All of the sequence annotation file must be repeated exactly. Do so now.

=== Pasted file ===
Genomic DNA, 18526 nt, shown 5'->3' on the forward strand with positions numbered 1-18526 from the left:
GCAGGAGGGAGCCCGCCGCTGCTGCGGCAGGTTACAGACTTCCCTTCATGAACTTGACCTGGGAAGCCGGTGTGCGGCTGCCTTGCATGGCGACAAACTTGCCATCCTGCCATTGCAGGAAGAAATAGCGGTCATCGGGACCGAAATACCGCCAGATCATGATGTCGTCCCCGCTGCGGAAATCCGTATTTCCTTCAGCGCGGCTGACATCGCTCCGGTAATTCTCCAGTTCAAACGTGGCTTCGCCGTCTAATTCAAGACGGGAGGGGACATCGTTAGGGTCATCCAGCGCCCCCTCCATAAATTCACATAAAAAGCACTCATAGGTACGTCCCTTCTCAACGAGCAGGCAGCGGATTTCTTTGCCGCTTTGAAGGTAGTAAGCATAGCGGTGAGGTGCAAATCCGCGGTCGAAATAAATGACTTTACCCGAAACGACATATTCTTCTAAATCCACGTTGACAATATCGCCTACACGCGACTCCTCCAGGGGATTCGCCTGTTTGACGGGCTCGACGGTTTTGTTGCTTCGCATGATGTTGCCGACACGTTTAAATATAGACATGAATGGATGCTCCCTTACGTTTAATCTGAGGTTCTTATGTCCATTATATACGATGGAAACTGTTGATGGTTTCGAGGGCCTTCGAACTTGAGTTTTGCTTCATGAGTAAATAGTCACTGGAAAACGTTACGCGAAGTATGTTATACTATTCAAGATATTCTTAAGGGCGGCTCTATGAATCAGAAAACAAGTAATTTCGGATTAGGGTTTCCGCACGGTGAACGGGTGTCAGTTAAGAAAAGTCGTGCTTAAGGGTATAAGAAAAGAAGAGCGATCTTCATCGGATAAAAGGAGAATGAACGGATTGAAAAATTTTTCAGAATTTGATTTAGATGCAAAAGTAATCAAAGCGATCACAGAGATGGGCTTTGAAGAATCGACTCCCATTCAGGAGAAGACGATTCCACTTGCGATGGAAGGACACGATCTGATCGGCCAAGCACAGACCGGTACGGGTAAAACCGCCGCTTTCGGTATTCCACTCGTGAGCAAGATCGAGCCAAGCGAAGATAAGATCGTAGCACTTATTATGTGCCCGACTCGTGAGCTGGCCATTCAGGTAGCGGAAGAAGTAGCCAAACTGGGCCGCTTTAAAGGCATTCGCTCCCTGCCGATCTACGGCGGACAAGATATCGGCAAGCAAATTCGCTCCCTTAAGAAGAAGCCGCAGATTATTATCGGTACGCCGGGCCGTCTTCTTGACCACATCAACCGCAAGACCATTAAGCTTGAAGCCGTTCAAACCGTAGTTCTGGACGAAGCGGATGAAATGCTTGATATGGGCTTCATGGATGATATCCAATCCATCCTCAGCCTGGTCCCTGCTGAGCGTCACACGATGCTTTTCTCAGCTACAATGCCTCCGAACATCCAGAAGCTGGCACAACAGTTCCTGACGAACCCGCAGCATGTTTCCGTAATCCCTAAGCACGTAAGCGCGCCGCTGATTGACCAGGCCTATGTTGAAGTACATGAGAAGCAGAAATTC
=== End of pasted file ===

Genomic DNA, 18526 nt, shown 5'->3' on the forward strand with positions numbered 1-18526 from the left:
GCAGGAGGGAGCCCGCCGCTGCTGCGGCAGGTTACAGACTTCCCTTCATGAACTTGACCTGGGAAGCCGGTGTGCGGCTGCCTTGCATGGCGACAAACTTGCCATCCTGCCATTGCAGGAAGAAATAGCGGTCATCGGGACCGAAATACCGCCAGATCATGATGTCGTCCCCGCTGCGGAAATCCGTATTTCCTTCAGCGCGGCTGACATCGCTCCGGTAATTCTCCAGTTCAAACGTGGCTTCGCCGTCTAATTCAAGACGGGAGGGGACATCGTTAGGGTCATCCAGCGCCCCCTCCATAAATTCACATAAAAAGCACTCATAGGTACGTCCCTTCTCAACGAGCAGGCAGCGGATTTCTTTGCCGCTTTGAAGGTAGTAAGCATAGCGGTGAGGTGCAAATCCGCGGTCGAAATAAATGACTTTACCCGAAACGACATATTCTTCTAAATCCACGTTGACAATATCGCCTACACGCGACTCCTCCAGGGGATTCGCCTGTTTGACGGGCTCGACGGTTTTGTTGCTTCGCATGATGTTGCCGACACGTTTAAATATAGACATGAATGGATGCTCCCTTACGTTTAATCTGAGGTTCTTATGTCCATTATATACGATGGAAACTGTTGATGGTTTCGAGGGCCTTCGAACTTGAGTTTTGCTTCATGAGTAAATAGTCACTGGAAAACGTTACGCGAAGTATGTTATACTATTCAAGATATTCTTAAGGGCGGCTCTATGAATCAGAAAACAAGTAATTTCGGATTAGGGTTTCCGCACGGTGAACGGGTGTCAGTTAAGAAAAGTCGTGCTTAAGGGTATAAGAAAAGAAGAGCGATCTTCATCGGATAAAAGGAGAATGAACGGATTGAAAAATTTTTCAGAATTTGATTTAGATGCAAAAGTAATCAAAGCGATCACAGAGATGGGCTTTGAAGAATCGACTCCCATTCAGGAGAAGACGATTCCACTTGCGATGGAAGGACACGATCTGATCGGCCAAGCACAGACCGGTACGGGTAAAACCGCCGCTTTCGGTATTCCACTCGTGAGCAAGATCGAGCCAAGCGAAGATAAGATCGTAGCACTTATTATGTGCCCGACTCGTGAGCTGGCCATTCAGGTAGCGGAAGAAGTAGCCAAACTGGGCCGCTTTAAAGGCATTCGCTCCCTGCCGATCTACGGCGGACAAGATATCGGCAAGCAAATTCGCTCCCTTAAGAAGAAGCCGCAGATTATTATCGGTACGCCGGGCCGTCTTCTTGACCACATCAACCGCAAGACCATTAAGCTTGAAGCCGTTCAAACCGTAGTTCTGGACGAAGCGGATGAAATGCTTGATATGGGCTTCATGGATGATATCCAATCCATCCTCAGCCTGGTCCCTGCTGAGCGTCACACGATGCTTTTCTCAGCTACAATGCCTCCGAACATCCAGAAGCTGGCACAACAGTTCCTGACGAACCCGCAGCATGTTTCCGTAATCCCTAAGCACGTAAGCGCGCCGCTGATTGACCAGGCCTATGTTGAAGTACATGAGAAGCAGAAATTC